The following Everybody’s Sober Nowadays is given a big task to match its predecessor but it does so with individual ease, its more controlled attack and purposeful lyrical incitement swiftly captivating thoughts as keys and guitars cast a creative web to take care of ears. The song has a thick body of sound but each element is allowed clarity to add their light and shadows, the bass of McCloskey especially an appealing cloud against the more constrained rhythms of McCrossen and the fire pit of sonic endeavour and melodic intrigue offered by guitars and keys. Melancholic with the heaviest shadows, it continues the impressive flight of the album before making way for the title track where a caress of guitar coats ears first before the bass roams emotively around the emerging melodic and vocal narrative. The strongly appealing song is a tender and reflective proposition which, as all songs, is unafraid to open up its lyrical heart and show it is looking ahead with hope from within darker corners, evidencing a description of the album by Straube, “Goodbye from the Future is a final word to all the relationships from past songs, a message that won’t occupy his thoughts anymore. It’s about moving on.”
Recent single Hindsight steps up next, instantly treating ears to an electronic web as Straube’s voice opens the entrance to another sinewed proposition of honest riffs and mesmeric melodies within a raucously catchy embrace. As with the music there is a richer antagonistic edge to his delivery which brings a new potent character to sound and songs, whilst in this particular romp a devilish pop punk element is at large to create a presence which swings somewhere between Top Buzzer and Fall Out Boy. It is a masterful persuasion which ripples with ingenuity; swiping hooks, seductive harmonies, and raw passion all adding to the tenacious triumph.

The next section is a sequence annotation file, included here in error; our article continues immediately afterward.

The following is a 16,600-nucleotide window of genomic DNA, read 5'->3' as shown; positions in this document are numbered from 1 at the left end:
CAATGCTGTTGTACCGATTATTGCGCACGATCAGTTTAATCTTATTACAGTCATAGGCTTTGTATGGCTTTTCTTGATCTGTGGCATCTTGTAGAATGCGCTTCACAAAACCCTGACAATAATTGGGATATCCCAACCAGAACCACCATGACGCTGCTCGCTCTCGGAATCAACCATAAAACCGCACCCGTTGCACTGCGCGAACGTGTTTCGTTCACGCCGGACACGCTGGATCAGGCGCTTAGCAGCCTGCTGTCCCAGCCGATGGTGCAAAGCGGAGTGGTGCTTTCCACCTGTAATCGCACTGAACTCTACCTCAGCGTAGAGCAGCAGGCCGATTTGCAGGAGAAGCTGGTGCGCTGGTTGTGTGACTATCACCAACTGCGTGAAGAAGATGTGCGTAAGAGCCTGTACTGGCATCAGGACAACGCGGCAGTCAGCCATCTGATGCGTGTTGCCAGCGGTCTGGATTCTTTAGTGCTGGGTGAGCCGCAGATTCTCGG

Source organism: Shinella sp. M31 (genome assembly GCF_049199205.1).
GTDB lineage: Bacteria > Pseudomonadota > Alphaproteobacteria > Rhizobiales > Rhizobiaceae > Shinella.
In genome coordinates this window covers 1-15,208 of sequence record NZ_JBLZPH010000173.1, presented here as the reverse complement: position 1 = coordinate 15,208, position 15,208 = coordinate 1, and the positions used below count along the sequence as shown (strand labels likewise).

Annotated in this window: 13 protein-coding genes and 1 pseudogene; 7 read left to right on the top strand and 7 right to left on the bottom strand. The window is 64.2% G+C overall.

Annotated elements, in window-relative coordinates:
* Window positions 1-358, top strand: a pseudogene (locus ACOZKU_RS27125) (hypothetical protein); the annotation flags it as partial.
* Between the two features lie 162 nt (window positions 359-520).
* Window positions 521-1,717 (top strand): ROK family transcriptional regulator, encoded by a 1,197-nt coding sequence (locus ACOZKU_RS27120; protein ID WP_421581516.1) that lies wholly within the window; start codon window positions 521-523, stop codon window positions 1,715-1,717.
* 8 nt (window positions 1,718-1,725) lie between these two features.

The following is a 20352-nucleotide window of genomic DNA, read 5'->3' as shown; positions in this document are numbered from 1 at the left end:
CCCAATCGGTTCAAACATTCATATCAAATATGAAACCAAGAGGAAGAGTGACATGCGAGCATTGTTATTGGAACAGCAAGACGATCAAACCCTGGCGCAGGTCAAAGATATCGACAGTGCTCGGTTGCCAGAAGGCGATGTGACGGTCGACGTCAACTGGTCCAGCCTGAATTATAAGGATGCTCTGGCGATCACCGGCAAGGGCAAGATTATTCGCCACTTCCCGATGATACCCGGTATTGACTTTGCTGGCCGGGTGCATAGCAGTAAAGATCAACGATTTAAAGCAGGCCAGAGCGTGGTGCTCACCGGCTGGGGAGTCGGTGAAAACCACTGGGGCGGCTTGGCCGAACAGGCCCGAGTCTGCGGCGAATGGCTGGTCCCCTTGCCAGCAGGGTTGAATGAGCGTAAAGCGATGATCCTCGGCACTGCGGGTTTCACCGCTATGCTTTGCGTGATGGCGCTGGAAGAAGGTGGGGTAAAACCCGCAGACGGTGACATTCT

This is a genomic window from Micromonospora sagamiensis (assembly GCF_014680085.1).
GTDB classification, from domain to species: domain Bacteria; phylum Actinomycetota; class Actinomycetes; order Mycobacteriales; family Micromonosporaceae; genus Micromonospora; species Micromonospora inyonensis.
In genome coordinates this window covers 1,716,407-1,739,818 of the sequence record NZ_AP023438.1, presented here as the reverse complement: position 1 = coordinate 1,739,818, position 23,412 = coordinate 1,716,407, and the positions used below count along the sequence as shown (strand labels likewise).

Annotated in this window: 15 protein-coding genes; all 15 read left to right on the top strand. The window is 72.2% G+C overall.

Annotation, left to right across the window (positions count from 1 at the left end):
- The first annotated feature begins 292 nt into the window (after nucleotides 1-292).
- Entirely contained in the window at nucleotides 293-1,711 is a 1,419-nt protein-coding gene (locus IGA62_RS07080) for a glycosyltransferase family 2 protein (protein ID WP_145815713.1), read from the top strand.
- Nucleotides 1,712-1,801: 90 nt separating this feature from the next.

The defiance soaked Fuck Off strolls in next, its tidy and keen gait making another swift persuasion if without sparking the same depth of passion for its bounty as other songs on the release. Once again there is a noticeable pop punk/power pop element to the easily pleasing stomp, a song which goes without the originality which marks the rest of the proposition and marks out the delicious Blindsighted. To be honest there is a familiarity to the glorious breeze of melodic seducing with envelops imagination and emotions too, but it only brings richer spice to the synth pop spawned beauty. It is a fascinating and irresistible weave of evocative melodic colours and sonically sculpted hues within a spellbinding web of bracing textures and mellow elegance. The best song on Goodbye from the Future it almost alone shows the new plateau Post Adolescence walks.
The album is concluded with What You Would Call Socialism (I Would Call Civilization), a final emotionally anthemic, musically enthralling dance to spark another wave of unbridled satisfaction. A sturdy yet radiant adventure with more of the unpredictable and eagerly bristling invention which has emerged in the band’s song writing and sound, the track is an exciting finale to a thoroughly impressive and thrilling release. Post Adolescence has graduated from a strong enjoyment into a mouthwatering and breath-taking proposition; it was on the cards with their first album but expectations have been left looking pretty feeble by the brilliance of Goodbye from the Future, and you still feel it is only a step in something even greater to come.
Goodbye from the Future is available now @ http://postadolescence.bandcamp.com/album/goodbye-from-the-future